“Pakistani authorities now believe a dangerous new militant group [the Ghazi Force], out to avenge a deadly army assault on a mosque in Islamabad three years ago, has carried out several major bombings in the capital previously blamed on the Taliban,” reports Kathy Gannon for the Associated Press.
“The emergence of the Ghazi Force was part of the outrage among many deeply religious Pakistani Muslims over the July 2007 attack by security forces against the Lal Masjid, or Red Mosque, a stronghold of Islamic militants. … The new group is made up of relatives of students who died in the Red Mosque assault. It is named after the students’ leader, Maulana Abdul Rashid Ghazi, who was also killed.”
Last June I hosted a FireDogLake book salon for Nicholas Schmidle, the author of To Live or to Perish Forever: Two Tumultuous Years in Pakistan. Before the attack, he visited Lal Masjid and interviewed Ghazi, who, along with his brother, inherited its leadership from his father, who was assassinated there. Of the three only Ghazi’s brother, who, you may recall, escaped dressed as a woman in a burqua, was spared that fate. (Later caught, he was recently released from prison. Guess Pakistan’s prison system is still a swinging door for jihadis.) The first mosque built in Islamabad, Lal Masjid once served an exclusive neighborhood of Islamabad.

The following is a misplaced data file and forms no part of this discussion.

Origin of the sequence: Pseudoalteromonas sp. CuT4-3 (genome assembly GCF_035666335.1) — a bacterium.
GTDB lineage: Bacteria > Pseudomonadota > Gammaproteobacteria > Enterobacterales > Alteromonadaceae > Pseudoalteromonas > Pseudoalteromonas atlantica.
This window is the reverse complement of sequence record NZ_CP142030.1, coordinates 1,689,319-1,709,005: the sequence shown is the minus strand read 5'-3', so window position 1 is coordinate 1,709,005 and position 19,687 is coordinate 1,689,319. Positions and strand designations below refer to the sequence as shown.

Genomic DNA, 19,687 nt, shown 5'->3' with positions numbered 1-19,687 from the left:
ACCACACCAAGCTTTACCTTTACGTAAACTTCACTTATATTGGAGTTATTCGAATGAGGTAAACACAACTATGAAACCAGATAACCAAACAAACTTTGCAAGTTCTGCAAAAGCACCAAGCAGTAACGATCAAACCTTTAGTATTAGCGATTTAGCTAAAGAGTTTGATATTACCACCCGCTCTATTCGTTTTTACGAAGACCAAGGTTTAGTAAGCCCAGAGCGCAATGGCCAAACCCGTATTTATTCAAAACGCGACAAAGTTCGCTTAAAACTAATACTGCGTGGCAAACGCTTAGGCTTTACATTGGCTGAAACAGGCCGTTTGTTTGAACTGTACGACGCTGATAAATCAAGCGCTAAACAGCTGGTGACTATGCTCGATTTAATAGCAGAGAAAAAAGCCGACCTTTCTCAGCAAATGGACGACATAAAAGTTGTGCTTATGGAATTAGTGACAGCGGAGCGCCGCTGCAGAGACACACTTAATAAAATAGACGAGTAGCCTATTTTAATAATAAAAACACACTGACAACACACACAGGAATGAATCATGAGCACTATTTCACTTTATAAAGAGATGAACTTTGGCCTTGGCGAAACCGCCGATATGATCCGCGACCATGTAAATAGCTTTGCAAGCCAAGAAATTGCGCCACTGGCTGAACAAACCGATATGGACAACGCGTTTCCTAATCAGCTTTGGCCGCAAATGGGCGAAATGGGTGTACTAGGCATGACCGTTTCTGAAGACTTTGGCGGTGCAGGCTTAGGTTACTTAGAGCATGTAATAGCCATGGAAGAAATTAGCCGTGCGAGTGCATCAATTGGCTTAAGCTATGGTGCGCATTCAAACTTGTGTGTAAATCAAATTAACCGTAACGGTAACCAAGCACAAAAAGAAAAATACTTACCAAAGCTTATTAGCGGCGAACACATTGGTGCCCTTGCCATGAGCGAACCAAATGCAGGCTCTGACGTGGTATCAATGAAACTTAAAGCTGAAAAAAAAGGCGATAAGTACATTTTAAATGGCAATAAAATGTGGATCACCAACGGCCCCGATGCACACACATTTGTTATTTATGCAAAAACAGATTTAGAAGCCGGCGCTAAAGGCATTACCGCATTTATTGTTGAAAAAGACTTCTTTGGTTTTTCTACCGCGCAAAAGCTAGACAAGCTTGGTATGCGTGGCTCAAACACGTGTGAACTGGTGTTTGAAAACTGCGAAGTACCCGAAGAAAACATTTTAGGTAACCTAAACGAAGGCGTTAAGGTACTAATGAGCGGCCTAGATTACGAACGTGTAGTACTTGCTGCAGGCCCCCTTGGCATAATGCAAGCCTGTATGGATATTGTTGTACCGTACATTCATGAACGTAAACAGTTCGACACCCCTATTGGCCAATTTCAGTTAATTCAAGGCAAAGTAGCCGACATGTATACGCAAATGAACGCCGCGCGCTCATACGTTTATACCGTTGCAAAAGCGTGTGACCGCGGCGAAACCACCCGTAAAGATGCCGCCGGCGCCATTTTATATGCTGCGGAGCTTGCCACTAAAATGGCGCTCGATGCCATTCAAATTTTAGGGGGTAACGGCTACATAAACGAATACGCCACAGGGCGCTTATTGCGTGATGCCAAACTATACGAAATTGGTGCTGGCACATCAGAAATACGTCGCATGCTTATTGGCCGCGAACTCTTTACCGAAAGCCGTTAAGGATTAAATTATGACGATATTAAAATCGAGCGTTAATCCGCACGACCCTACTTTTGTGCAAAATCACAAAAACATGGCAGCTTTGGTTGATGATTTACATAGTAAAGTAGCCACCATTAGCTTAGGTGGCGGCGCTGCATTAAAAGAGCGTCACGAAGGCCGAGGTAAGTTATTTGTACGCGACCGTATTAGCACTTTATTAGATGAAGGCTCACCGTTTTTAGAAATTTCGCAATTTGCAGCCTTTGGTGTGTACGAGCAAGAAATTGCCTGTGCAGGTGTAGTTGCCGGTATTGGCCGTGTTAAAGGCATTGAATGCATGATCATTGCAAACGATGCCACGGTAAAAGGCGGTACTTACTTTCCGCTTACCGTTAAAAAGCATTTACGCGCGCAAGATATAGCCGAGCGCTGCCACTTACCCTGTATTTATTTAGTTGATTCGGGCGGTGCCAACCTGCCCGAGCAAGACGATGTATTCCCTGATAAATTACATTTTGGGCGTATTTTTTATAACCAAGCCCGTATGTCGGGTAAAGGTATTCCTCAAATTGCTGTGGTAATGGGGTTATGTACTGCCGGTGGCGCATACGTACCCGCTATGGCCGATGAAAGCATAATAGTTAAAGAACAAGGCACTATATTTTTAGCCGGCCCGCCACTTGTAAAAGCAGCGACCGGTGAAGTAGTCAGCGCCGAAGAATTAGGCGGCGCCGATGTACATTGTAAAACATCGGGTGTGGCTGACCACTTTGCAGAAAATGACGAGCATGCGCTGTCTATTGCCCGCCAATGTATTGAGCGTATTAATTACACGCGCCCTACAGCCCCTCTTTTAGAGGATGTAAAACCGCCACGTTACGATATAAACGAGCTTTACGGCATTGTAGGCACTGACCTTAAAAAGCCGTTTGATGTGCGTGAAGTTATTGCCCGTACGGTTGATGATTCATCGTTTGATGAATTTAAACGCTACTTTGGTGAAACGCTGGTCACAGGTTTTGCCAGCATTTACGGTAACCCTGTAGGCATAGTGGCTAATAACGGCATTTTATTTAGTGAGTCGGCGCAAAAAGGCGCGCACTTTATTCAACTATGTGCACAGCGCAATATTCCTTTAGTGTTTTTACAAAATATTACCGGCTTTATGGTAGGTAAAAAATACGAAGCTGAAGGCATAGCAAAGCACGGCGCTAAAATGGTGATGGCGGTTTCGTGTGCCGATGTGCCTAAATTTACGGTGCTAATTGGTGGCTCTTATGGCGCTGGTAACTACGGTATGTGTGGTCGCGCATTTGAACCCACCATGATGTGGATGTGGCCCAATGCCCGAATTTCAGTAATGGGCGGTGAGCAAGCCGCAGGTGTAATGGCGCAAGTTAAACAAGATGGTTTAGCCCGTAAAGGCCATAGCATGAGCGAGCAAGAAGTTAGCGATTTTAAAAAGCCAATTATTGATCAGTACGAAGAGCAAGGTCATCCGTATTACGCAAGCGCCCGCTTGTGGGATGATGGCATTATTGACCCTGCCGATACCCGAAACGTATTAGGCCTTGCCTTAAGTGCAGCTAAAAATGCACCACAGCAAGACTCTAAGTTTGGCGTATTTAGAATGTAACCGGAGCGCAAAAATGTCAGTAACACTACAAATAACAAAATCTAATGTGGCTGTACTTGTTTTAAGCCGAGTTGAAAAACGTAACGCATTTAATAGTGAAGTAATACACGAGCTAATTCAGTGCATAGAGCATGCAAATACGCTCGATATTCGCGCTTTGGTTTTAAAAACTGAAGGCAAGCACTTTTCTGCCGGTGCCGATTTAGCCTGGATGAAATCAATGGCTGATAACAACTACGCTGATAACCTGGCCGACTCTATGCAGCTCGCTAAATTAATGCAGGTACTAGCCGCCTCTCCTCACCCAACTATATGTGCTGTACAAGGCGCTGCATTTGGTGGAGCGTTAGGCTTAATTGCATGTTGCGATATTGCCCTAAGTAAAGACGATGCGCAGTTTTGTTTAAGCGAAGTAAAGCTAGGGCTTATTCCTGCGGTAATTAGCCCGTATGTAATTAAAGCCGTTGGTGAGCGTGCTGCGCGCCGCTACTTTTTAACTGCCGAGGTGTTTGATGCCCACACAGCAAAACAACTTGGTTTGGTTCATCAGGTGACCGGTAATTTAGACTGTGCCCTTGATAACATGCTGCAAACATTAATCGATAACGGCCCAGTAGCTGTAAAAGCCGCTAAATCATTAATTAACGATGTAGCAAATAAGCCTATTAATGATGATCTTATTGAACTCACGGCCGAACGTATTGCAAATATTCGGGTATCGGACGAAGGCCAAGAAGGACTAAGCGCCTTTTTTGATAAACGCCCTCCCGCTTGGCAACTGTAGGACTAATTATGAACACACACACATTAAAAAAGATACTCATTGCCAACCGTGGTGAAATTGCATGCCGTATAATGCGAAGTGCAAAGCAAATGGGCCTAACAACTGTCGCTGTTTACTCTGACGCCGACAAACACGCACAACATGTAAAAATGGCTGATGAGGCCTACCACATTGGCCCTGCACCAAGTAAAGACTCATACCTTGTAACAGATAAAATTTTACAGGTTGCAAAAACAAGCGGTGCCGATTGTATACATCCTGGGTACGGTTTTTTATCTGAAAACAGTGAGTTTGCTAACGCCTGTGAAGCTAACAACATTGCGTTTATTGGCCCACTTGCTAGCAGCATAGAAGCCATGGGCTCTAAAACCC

Ghazi impressed Schmidle with his genial nature — in appearance, he reminded the author of Jerry Garcia! Gannon again:
A former senior official [said] that the police wanted to storm the mosque and end the siege at its outset [and] send the students home . . . until tempers cooled. President Gen. Pervez Musharraf refused, the official said, even though police knew that members of [an al-Qaida] affiliate organization . . . were bringing in weapons for the students. Musharraf relented and ordered the assault after militants kidnapped several Chinese nationals running a massage parlor in Islamabad, accusing them of prostitution.
Since the Chinese had invested hundreds of millions in buiding up the port in Gwadar (on the Arabian Sea), they pressured Musharraf to protect their people in Pakistan. Despite a government clean-up after the attack faster than Ground Zero after 9/11, Schmidle estimates that as many as 1,000 of those inside the Red Mosque were killed.
Meanwhile, news that it wasn’t the Taliban that had committed the string of Islamabad attacks caught many by surprise. In retrospect, though, it was no more surprising than when David Koresh and his Branch Davidians were slaughtered at Waco, Texas in 1993 and, along with Ruby Ridge, became a rallying point of the American militia movement.
Me to Nicholas Schmidle: How is it that the genial, level-headed Ghazi, as you wrote, “morphed from an outspoken extremist with a perma-smirk into a bona fide terrorist”? In other words, how did he wind up becoming Pakistan’s version of David Koresh and backing himself and his followers into an apocalyptic corner?
Schmidle: Ghazi was not a suicidal dude, or at least I didn’t think so. If anyone reads my account of him, you’ll see that he was critical in me getting access to jihadis that would have otherwise been unthinkable. … I felt remarkably safe in his presence.
But I believe that he was a victim of his own personality cult. … He had built up the jihad and built up himself to such a degree, and surrounded himself with some bad-ass fighters from Pakistan’s most elite jihadi organizations, that when it came down to the final showdown, he left no room for himself to back down.
Likewise, apparently, those carrying on his legacy leave no room for themselves to back down — or give no quarter.